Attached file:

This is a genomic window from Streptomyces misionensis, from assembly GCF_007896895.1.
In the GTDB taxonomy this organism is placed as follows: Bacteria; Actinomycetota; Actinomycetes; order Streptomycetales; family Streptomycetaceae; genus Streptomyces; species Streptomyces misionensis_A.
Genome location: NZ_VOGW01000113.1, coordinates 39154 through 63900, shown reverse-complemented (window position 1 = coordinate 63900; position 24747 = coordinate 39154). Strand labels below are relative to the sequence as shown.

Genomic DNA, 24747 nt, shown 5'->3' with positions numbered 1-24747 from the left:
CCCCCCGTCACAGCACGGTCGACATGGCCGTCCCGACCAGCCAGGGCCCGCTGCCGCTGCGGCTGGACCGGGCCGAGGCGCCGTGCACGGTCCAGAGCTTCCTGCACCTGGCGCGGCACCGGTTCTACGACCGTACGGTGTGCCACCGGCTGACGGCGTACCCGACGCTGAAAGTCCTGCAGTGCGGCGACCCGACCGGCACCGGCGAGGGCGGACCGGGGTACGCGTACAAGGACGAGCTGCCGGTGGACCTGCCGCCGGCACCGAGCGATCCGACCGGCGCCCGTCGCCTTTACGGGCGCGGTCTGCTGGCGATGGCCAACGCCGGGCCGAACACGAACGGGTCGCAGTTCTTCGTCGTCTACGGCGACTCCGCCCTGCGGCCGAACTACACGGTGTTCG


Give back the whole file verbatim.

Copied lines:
This is a genomic window from Streptomyces misionensis, from assembly GCF_007896895.1.
In the GTDB taxonomy this organism is placed as follows: Bacteria; Actinomycetota; Actinomycetes; order Streptomycetales; family Streptomycetaceae; genus Streptomyces; species Streptomyces misionensis_A.
Genome location: NZ_VOGW01000113.1, coordinates 39154 through 63900, shown reverse-complemented (window position 1 = coordinate 63900; position 24747 = coordinate 39154). Strand labels below are relative to the sequence as shown.

Genomic DNA, 24747 nt, shown 5'->3' with positions numbered 1-24747 from the left:
CCCCCCGTCACAGCACGGTCGACATGGCCGTCCCGACCAGCCAGGGCCCGCTGCCGCTGCGGCTGGACCGGGCCGAGGCGCCGTGCACGGTCCAGAGCTTCCTGCACCTGGCGCGGCACCGGTTCTACGACCGTACGGTGTGCCACCGGCTGACGGCGTACCCGACGCTGAAAGTCCTGCAGTGCGGCGACCCGACCGGCACCGGCGAGGGCGGACCGGGGTACGCGTACAAGGACGAGCTGCCGGTGGACCTGCCGCCGGCACCGAGCGATCCGACCGGCGCCCGTCGCCTTTACGGGCGCGGTCTGCTGGCGATGGCCAACGCCGGGCCGAACACGAACGGGTCGCAGTTCTTCGTCGTCTACGGCGACTCCGCCCTGCGGCCGAACTACACGGTGTTCG